The color of the interface is a minor problem in comparison to the bloat that has crept into the Xbox Experience. With the current ‘modern’ iteration of the dashboard, it’s not uncommon for the system to take 45 seconds to get to a state where you can actually start doing anything on it, and when you finally do get a usable screen, it’s plastered with tiles for things that you mostly don’t care about. Some of these tiles are marked as ads, but let’s face it, the entire dashboard is an ad now. Microsoft has tailored the dashboard to promote their services rather than tailoring it for the overall user experience. That’s not a good way to go. Even though your userbase will grit their teeth and bear it, why would you deliberately try to make their experience worse?
The NXE update also saw the debut of Xbox Live Community Games. This was a section for budding developers to create and post their own games. Microsoft provided the XNA development framework and required a $99 a year subscription to develop, which made it easy for indie devs to get their titles out without a lot of hassle. Despite the influx of titles, I never felt like the Indie section on Xbox Live ever got the attention it deserved. Granted there were a lot of bad games, but there were some notable ones too, like Beat Hazard which eventually made its way to other platforms. In the end, Indie Games felt like a half-hearted effort on Microsoft’s part. Independent developers were essentially shuffled off into their own corner and really weren’t promoted in any meaningful way. The development tools themselves also didn’t allow for developers to create achievements or use Xbox Live’s online multiplayer capabilities. Still, the missteps that Microsoft made on the Indie Games section seem to have been taken to heart for the Xbox One. Their ID@Xbox program seems far better than what developers had to work with before.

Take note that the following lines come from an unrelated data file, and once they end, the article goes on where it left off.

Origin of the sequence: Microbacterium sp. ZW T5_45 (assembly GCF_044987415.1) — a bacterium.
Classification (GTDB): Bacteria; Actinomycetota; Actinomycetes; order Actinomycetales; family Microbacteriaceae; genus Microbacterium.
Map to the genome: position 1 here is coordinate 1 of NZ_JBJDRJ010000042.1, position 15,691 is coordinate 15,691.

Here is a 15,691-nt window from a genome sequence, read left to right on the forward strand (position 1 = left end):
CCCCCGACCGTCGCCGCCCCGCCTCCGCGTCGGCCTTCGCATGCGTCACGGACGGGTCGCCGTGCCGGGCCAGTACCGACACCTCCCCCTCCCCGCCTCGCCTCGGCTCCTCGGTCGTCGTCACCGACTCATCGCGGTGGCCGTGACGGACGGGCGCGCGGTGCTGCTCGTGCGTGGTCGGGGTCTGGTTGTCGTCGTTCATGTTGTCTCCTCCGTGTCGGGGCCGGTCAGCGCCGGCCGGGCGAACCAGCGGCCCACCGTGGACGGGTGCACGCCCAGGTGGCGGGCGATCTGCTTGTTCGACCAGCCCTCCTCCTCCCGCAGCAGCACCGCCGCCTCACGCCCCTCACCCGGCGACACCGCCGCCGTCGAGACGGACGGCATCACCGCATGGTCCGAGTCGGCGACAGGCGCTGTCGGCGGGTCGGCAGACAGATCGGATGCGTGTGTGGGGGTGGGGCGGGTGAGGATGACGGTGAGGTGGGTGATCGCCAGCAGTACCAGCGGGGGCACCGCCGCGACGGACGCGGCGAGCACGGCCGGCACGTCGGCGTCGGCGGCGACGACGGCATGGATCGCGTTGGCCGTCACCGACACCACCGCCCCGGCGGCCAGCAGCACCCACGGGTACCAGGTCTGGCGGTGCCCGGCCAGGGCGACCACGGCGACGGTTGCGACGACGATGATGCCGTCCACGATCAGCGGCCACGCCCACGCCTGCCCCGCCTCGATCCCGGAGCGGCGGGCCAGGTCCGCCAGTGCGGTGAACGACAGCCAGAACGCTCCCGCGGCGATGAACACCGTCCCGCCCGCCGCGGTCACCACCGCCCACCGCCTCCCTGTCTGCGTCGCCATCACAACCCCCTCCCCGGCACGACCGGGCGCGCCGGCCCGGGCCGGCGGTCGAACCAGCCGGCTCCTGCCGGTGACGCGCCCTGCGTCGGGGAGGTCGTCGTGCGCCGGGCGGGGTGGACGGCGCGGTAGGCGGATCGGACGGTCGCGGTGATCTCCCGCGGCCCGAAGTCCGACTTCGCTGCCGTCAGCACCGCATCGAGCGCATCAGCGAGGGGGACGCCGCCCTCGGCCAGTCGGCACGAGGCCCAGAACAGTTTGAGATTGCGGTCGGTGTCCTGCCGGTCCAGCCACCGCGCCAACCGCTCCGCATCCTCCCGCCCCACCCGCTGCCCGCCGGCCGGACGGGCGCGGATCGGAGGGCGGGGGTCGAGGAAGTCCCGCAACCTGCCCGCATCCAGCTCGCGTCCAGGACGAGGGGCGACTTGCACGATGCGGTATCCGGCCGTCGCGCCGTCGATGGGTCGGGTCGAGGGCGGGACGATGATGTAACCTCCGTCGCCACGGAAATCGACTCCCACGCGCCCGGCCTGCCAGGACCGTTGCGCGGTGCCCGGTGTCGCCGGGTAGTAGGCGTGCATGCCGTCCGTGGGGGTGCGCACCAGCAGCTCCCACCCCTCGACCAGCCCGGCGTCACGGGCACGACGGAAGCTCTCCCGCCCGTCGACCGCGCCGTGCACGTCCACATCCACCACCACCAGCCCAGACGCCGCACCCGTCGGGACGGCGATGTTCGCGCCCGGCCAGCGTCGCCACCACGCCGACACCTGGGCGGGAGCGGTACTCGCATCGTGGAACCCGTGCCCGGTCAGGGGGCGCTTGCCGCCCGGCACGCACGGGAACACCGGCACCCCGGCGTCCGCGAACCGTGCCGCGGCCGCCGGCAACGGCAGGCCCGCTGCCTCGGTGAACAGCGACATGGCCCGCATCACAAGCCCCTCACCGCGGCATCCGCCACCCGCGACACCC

The Xbox 360 has had its share of issues. It’s by no means a perfect console, but it is a good example of how a system can improve over time. It’s version 2 of a Microsoft product, the one that typically has a lot of good ideas but doesn’t quite implement them as well as they should be. Despite its faults, I really like it. I believe it is a classic in the making, a system that in a few years will be among the ranks of the NES or original PlayStation. There’s a nice holiday bundle available that packs in a couple of great games, and a lot of the system’s marquee titles can be found in the discount section of your local department store. You might want to consider getting one now, while they’re easily available.